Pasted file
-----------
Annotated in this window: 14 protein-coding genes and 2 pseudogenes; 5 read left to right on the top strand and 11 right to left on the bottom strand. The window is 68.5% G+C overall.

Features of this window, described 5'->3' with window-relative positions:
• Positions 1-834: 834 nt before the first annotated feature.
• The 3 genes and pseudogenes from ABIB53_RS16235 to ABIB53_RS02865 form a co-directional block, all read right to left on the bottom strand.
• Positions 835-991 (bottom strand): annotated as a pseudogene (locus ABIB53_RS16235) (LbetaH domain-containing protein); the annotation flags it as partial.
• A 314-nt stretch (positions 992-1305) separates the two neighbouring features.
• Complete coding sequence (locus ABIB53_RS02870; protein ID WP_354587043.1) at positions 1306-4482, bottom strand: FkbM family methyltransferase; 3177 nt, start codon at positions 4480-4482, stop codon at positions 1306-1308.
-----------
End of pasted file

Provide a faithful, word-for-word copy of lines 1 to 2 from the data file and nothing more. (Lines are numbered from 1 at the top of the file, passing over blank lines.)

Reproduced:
Annotated in this window: 14 protein-coding genes and 2 pseudogenes; 5 read left to right on the top strand and 11 right to left on the bottom strand. The window is 68.5% G+C overall.

Features of this window, described 5'->3' with window-relative positions: